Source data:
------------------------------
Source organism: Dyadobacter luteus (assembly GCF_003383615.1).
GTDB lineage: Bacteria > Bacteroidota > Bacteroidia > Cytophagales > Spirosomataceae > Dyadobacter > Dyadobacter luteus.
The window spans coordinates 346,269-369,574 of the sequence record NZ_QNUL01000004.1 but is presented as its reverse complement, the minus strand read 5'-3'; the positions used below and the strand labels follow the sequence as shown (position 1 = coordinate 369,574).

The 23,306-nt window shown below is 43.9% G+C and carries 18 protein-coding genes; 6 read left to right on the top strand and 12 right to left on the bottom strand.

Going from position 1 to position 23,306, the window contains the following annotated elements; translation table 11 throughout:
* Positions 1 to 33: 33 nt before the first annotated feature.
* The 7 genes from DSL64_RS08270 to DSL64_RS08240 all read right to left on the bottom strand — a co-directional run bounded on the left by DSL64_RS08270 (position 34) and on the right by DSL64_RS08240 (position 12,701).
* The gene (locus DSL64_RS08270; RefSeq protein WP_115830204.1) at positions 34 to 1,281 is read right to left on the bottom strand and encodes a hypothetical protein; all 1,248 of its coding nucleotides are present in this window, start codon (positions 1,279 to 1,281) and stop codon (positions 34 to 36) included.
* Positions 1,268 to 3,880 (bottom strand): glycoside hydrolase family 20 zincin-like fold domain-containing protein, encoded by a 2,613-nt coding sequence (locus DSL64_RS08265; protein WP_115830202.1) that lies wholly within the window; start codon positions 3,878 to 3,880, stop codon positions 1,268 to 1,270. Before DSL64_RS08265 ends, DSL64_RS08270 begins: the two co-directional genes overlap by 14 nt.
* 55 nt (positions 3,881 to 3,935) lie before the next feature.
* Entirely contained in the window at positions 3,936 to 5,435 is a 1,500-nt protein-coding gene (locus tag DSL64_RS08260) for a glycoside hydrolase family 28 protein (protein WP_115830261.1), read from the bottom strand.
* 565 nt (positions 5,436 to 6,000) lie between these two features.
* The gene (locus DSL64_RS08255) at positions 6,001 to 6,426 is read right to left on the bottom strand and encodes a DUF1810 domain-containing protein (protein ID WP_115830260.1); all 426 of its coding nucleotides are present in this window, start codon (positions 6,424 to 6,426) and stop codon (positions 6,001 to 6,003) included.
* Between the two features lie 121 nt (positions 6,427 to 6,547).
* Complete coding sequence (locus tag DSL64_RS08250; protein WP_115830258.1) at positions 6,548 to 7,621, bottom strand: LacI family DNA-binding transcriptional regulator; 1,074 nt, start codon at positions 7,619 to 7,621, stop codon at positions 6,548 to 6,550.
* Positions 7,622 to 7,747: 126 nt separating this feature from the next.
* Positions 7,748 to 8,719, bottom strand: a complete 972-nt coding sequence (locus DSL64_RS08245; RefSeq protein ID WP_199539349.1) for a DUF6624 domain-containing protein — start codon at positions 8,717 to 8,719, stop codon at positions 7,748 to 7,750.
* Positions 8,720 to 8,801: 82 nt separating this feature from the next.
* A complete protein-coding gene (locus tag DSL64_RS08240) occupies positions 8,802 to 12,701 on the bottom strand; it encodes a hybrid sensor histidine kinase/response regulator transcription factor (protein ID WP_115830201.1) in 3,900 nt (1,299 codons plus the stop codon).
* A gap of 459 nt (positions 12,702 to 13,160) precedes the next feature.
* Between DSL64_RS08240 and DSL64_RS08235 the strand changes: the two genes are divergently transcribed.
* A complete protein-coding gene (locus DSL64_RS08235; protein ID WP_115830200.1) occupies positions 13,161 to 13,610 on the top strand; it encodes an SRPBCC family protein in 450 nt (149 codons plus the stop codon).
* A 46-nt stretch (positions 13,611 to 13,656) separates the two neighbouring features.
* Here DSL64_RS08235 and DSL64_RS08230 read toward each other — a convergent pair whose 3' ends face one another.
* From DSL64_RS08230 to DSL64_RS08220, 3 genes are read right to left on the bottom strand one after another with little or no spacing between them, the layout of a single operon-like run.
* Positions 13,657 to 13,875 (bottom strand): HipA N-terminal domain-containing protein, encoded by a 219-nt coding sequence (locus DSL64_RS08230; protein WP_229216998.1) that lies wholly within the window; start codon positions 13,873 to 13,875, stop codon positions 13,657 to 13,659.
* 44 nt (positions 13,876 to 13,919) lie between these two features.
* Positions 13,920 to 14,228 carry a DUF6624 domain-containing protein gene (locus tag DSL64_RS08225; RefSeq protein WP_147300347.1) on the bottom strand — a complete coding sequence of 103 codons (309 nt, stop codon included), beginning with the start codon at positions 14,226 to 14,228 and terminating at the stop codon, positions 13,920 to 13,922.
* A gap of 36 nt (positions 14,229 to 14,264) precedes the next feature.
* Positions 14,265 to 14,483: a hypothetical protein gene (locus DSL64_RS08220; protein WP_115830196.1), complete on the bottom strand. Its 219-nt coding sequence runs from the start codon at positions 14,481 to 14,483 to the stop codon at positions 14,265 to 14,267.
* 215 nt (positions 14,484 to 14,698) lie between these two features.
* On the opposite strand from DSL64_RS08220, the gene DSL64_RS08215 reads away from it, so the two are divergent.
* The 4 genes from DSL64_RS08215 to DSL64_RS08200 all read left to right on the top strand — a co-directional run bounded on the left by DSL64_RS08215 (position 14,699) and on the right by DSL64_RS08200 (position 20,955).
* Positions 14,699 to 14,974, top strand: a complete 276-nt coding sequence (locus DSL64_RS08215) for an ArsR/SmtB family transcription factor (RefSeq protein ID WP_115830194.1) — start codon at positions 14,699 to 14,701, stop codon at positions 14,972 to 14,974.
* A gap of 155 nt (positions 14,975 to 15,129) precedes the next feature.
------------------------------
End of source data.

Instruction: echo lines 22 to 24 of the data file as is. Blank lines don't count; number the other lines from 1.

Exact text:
* A complete protein-coding gene (locus DSL64_RS08235; protein ID WP_115830200.1) occupies positions 13,161 to 13,610 on the top strand; it encodes an SRPBCC family protein in 450 nt (149 codons plus the stop codon).
* A 46-nt stretch (positions 13,611 to 13,656) separates the two neighbouring features.
* Here DSL64_RS08235 and DSL64_RS08230 read toward each other — a convergent pair whose 3' ends face one another.